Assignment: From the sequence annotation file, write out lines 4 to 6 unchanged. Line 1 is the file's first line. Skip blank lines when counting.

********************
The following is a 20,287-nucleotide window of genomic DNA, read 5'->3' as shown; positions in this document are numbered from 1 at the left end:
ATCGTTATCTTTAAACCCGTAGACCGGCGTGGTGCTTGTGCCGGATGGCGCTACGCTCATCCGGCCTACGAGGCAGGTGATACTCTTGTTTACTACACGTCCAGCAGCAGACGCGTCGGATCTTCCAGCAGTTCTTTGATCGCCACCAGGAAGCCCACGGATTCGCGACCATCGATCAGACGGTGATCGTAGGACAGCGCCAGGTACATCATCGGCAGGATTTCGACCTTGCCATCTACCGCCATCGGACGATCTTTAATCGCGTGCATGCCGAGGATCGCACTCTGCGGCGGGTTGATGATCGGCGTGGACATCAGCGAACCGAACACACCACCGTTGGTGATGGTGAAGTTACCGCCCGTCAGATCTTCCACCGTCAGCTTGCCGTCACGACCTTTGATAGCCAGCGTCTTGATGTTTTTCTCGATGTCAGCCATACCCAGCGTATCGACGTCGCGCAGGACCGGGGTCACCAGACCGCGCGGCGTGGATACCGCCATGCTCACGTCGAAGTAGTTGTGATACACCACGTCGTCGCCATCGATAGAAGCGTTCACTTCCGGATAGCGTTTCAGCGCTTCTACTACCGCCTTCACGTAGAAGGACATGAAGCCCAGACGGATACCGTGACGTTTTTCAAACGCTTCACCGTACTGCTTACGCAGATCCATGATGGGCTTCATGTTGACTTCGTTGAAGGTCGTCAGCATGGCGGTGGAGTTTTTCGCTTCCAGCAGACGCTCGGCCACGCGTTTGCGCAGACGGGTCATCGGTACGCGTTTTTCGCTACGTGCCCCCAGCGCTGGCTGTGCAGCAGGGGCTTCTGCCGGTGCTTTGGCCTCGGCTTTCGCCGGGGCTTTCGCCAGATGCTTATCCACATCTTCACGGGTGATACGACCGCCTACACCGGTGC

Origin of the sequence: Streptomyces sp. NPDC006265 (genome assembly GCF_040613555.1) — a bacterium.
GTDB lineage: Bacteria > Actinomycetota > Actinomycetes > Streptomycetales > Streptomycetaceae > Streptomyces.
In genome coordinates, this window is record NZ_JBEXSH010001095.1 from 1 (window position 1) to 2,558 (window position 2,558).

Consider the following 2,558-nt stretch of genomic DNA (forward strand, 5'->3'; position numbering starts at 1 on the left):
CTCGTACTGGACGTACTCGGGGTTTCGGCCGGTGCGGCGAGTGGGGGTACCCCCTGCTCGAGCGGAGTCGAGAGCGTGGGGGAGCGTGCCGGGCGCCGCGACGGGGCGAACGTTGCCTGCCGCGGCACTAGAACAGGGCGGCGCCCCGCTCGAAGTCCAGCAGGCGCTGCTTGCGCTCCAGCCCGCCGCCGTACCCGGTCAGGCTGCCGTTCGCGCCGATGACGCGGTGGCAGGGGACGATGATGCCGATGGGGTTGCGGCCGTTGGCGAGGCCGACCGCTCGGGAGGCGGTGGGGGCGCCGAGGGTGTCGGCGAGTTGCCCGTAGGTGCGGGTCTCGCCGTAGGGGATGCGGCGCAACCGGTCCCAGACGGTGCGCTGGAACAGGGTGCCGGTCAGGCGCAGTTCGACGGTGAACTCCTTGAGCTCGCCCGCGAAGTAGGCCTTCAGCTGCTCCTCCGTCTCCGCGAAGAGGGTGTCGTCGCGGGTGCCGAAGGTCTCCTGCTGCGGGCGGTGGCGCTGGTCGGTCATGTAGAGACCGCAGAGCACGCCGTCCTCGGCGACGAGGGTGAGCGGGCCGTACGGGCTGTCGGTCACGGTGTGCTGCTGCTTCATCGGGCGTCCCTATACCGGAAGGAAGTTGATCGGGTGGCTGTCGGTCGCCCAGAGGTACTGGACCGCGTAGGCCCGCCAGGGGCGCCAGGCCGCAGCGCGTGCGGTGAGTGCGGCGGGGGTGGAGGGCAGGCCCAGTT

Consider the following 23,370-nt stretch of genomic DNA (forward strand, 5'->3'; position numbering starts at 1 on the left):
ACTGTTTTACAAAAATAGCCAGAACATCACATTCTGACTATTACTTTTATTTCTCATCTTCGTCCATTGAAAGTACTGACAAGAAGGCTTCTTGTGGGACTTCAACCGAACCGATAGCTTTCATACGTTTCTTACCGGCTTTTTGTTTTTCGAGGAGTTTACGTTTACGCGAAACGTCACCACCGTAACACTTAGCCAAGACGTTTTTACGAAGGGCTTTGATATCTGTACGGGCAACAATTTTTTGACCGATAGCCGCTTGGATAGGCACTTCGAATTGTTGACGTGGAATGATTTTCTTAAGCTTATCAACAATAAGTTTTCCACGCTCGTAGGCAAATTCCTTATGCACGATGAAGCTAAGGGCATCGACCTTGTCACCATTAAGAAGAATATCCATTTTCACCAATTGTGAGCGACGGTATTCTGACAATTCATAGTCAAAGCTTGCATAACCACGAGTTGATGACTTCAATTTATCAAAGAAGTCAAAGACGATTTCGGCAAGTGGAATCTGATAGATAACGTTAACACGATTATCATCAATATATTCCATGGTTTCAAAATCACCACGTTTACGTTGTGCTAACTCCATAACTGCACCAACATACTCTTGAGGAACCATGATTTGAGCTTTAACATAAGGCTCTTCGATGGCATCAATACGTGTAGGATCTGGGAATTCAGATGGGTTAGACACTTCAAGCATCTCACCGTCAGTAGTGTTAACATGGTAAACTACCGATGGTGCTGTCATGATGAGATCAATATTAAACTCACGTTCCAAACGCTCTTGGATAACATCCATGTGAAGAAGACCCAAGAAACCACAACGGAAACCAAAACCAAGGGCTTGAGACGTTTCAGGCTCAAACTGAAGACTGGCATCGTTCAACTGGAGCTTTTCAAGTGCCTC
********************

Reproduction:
GTDB lineage: Bacteria > Actinomycetota > Actinomycetes > Streptomycetales > Streptomycetaceae > Streptomyces.
In genome coordinates, this window is record NZ_JBEXSH010001095.1 from 1 (window position 1) to 2,558 (window position 2,558).

Consider the following 2,558-nt stretch of genomic DNA (forward strand, 5'->3'; position numbering starts at 1 on the left):